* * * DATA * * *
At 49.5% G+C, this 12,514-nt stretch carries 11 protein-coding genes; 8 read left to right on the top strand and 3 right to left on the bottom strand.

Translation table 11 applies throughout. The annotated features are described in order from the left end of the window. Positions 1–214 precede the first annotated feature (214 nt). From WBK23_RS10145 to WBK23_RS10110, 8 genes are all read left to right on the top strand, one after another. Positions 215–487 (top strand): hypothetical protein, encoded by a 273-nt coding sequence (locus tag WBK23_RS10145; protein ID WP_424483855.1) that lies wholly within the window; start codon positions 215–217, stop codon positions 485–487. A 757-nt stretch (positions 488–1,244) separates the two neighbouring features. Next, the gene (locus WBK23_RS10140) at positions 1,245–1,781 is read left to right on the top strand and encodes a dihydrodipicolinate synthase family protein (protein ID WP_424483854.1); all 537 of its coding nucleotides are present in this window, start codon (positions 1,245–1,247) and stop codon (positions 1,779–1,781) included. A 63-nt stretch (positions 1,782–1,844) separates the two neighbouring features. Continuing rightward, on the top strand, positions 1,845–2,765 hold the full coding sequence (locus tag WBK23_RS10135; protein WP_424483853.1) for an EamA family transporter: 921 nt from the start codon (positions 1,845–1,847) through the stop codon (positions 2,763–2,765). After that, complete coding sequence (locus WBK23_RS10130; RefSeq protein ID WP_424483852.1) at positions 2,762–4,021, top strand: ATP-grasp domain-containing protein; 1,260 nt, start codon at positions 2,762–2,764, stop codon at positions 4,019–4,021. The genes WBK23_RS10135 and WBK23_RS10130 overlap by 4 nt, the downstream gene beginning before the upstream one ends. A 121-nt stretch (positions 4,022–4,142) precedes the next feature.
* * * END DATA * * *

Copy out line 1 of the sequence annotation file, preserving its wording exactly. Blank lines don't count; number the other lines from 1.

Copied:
At 49.5% G+C, this 12,514-nt stretch carries 11 protein-coding genes; 8 read left to right on the top strand and 3 right to left on the bottom strand.